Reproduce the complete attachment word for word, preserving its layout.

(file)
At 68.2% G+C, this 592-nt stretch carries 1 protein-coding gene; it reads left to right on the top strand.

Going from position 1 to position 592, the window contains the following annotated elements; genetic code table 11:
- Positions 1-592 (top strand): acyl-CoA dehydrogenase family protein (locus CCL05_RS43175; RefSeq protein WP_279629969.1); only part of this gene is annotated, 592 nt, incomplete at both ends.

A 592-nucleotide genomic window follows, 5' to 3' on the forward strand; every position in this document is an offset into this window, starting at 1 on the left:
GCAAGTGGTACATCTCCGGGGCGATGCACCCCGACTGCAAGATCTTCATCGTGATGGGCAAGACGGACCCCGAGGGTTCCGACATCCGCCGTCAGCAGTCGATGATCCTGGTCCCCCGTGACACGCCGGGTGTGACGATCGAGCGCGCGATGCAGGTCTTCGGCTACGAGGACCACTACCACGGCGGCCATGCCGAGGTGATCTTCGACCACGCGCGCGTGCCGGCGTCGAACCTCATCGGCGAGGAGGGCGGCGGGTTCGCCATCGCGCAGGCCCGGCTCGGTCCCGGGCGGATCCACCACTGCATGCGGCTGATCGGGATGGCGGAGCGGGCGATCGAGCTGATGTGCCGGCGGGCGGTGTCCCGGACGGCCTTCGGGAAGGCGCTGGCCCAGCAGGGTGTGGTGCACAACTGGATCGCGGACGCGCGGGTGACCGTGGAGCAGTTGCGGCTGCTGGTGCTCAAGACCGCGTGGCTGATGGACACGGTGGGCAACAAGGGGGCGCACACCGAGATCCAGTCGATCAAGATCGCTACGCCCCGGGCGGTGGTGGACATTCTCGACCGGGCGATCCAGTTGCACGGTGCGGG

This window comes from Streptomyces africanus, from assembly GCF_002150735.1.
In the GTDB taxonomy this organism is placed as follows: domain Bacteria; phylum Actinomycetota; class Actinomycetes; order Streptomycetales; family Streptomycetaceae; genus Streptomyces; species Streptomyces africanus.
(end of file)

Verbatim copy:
At 68.2% G+C, this 592-nt stretch carries 1 protein-coding gene; it reads left to right on the top strand.

Going from position 1 to position 592, the window contains the following annotated elements; genetic code table 11:
- Positions 1-592 (top strand): acyl-CoA dehydrogenase family protein (locus CCL05_RS43175; RefSeq protein WP_279629969.1); only part of this gene is annotated, 592 nt, incomplete at both ends.

A 592-nucleotide genomic window follows, 5' to 3' on the forward strand; every position in this document is an offset into this window, starting at 1 on the left:
GCAAGTGGTACATCTCCGGGGCGATGCACCCCGACTGCAAGATCTTCATCGTGATGGGCAAGACGGACCCCGAGGGTTCCGACATCCGCCGTCAGCAGTCGATGATCCTGGTCCCCCGTGACACGCCGGGTGTGACGATCGAGCGCGCGATGCAGGTCTTCGGCTACGAGGACCACTACCACGGCGGCCATGCCGAGGTGATCTTCGACCACGCGCGCGTGCCGGCGTCGAACCTCATCGGCGAGGAGGGCGGCGGGTTCGCCATCGCGCAGGCCCGGCTCGGTCCCGGGCGGATCCACCACTGCATGCGGCTGATCGGGATGGCGGAGCGGGCGATCGAGCTGATGTGCCGGCGGGCGGTGTCCCGGACGGCCTTCGGGAAGGCGCTGGCCCAGCAGGGTGTGGTGCACAACTGGATCGCGGACGCGCGGGTGACCGTGGAGCAGTTGCGGCTGCTGGTGCTCAAGACCGCGTGGCTGATGGACACGGTGGGCAACAAGGGGGCGCACACCGAGATCCAGTCGATCAAGATCGCTACGCCCCGGGCGGTGGTGGACATTCTCGACCGGGCGATCCAGTTGCACGGTGCGGG

This window comes from Streptomyces africanus, from assembly GCF_002150735.1.
In the GTDB taxonomy this organism is placed as follows: domain Bacteria; phylum Actinomycetota; class Actinomycetes; order Streptomycetales; family Streptomycetaceae; genus Streptomyces; species Streptomyces africanus.